‘Ripe conditions’ create debt-relief industry
Student debt in the United States is a growing financial beast, one that besets millions of Americans.
As of June 1, the nation’s student loan debt topped $1.35 trillion, according to the financial news site MarketWatch. In 2015, consumer credit reporting agency Experian reported that 40 million people in the United States carry student-loan debt.
Many veterinarians are caught in the jaws of the crisis. In 2015, an American Veterinary Medical Association survey of new veterinary-school graduates found that those who used school loans reported an average debt of $160,435. The group with loans comprised 88 percent of new veterinary graduates.
The Obama administration and Congress have taken some well-publicized steps to address the national student-debt crisis in the past several years. Under companion legislation to the Affordable Care Act known as the Health Care and Education Reconciliation of 2010, for example, provisions of IBR were made more generous for new borrowers. In 2011 and 2015, two more income-driven repayment plans were born, Pay As You Earn and Revised Pay As You Earn.
Altogether, there are 10 or so federal repayment plans, depending on how you count — some programs, such as IBR, come in older and newer versions. There also is a Public Service Loan Forgiveness program for borrowers who work for a government agency or 501(c)(3) nonprofit organization.
Although intended to ease burdens, the expanding smorgasbord of repayment options, identified by an alphabet soup of acronyms and with varying eligibility criteria, greatly confuses borrowers, veterinarians included. “And when there are desperate people who are suffering, the unscrupulous people come out of the woodwork,” said Heather Jarvis, a student-loan expert. “It’s horrible, that you can get this debt so easily and then have such a hard time getting out.”
Jarvis advises that when encountering a company that claims it can reduce student-loan debt borrowers should investigate the company the way they would check out a physician or mechanic. “If it seems like a mass-market, cookie-cutter kind of thing, it’s probably worse than worthless,” she said.
In general, Jarvis said, be skeptical about debt-relief companies that promise services for a low price. “There are clearly people who believe there is a buck to be made off people’s confusion and frustration and vulnerability,” she said.
Persis Yu agrees. Yu is a staff attorney at the National Consumer Law Center and director of the center’s Student Loan Borrower Assistance Project. She said borrowers’ confusion around their options and media attention paid to the student-debt crisis create ripe conditions for the growth of debt-relief companies. She estimates there are hundreds, if not thousands, of such companies in the country.
“They’re taking advantage of the massive amount of debt, the massive amount of confusion and the massive amount of frustration there is around student-loan debt,” Yu said.
In her experience, most debt-relief companies use this business model: They promise to help debt-ridden borrowers acquire loan forgiveness or lower monthly payments; charge a large one-time, upfront fee; consolidate the loan; then charge an ongoing monthly fee.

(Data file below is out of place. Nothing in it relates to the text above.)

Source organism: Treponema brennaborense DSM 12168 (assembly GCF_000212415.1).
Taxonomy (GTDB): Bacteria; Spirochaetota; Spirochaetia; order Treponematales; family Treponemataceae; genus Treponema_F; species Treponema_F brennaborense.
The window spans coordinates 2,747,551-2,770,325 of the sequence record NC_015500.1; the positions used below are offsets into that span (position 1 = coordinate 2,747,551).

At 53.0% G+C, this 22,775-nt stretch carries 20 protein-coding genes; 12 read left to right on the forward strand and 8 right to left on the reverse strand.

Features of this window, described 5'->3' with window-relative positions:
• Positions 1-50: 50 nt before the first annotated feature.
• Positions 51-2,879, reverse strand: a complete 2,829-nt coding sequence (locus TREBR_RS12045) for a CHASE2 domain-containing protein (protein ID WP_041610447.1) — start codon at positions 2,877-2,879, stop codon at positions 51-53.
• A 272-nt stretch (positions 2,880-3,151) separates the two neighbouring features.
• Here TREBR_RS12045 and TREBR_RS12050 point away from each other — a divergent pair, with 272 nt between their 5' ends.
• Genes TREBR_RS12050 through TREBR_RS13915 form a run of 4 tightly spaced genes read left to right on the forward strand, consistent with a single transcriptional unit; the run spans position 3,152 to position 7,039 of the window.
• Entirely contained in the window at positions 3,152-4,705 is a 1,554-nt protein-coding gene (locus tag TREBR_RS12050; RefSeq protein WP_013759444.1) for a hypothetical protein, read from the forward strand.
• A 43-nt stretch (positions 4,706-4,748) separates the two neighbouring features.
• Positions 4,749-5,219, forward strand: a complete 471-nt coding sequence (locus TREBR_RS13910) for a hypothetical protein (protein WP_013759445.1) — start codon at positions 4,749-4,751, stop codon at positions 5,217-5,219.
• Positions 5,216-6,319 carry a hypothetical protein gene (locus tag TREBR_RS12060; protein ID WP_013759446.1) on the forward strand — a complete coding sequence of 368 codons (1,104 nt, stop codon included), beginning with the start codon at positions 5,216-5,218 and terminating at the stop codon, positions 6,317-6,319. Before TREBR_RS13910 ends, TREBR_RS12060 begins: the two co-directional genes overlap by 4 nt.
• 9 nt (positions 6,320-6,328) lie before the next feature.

Some of the activities are illegal. In the past two years, federal and state officials have filed lawsuits against dozens of debt-relief companies, resulting in judgments for borrowers of more than $11 million collectively.
But the chase by law enforcement has been catch-as-catch-can. Advocates for borrowers lament the lack of a national database that tracks debt-relief companies and complaints against them. Now the federal government is out to remedy that.
On July 1, the USDE will launch an “Enterprise Complaint System” (ECS) that will enable borrowers to log complaints, compliments or allegations of suspicious activity against colleges, loan servicers and debt-relief companies.
The ECS grew out of the Student Aid Bill of Rights set forth by President Obama in March 2015. It states in part that “every borrower has the right to quality customer service, reliable information, and fair treatment, even if they struggle to repay their loans.”
The USDE’s enforcement unit will share data from the ECS with federal and state agencies so they can “investigate bad actors and ensure borrowers and taxpayers are protected,” USDE spokeswoman Kelly Leon said by email.
'It's a really risky thing'
Dr. Tony Bartels, a veterinarian and MBA who handles student-debt questions and issues at the Veterinary Information Network, an online community for the profession, is an avid proponent of borrowers managing their own debt repayment
“If you have no idea what’s going on with your loans, you’re screwed if that company folds,” Bartels said, adding, “GL Advisor left a lot of veterinarians hanging.”
The reference is to Graduate Leverage LLC, also known as GL Advisor, which opened in 2003 as a debt-relief company focused on borrowers. Early on, some veterinarians praised the company’s assistance. Over time, comments went from positive to negative.
In March, CEO and founder Daniel Thibeault was convicted of committing $15 million in fraud and obstructing justice. He was sentenced last week to nine years in federal prison. Although the fraud charge involves a mutual fund the company created and not its loan-management services, the criminal investigation affected the entire operation. The company is now shuttered.
When borrowers pay debt-relief companies, Bartels said, they might be tethering themselves to a 25-year experiment — the length of some repayment plans — to see if the company fulfills its promises. “It’s a really risky thing to do. It can have real repercussions,” he said.
Rosainz didn’t need to wait 25 years to find out whether SLS Manager would fulfill its promises. In February 2015, after seven months of getting nowhere with them, she called her loan servicer. It was then that she learned she was overdue on payments, and owed an extra $7,000 in interest.
The news was dumbfounding. “Unbelievable,” Rosainz said.
SLS Managers and its apparent affiliate, NSProcessing, did not respond to multiple emailed requests for comment from the VIN News Service. A person who answered SLS Managers’ telephone said, “We only speak to our clients. We don’t talk to anyone on the outside.”
The VIN News Service was unable to locate Kris Hull, the former SLS Managers employee who acted briefly as Rosainz's loan representative, for comment.
Rosainz realized she had given the power to SLS Managers. As for getting help from her loan servicer, she said, “There was nothing they could really do.”
That meant the only person who could help Rosainz confront the debt-relief company and regain control of her finances was herself.
Tomorrow: Going on the offensive against SLS Managers.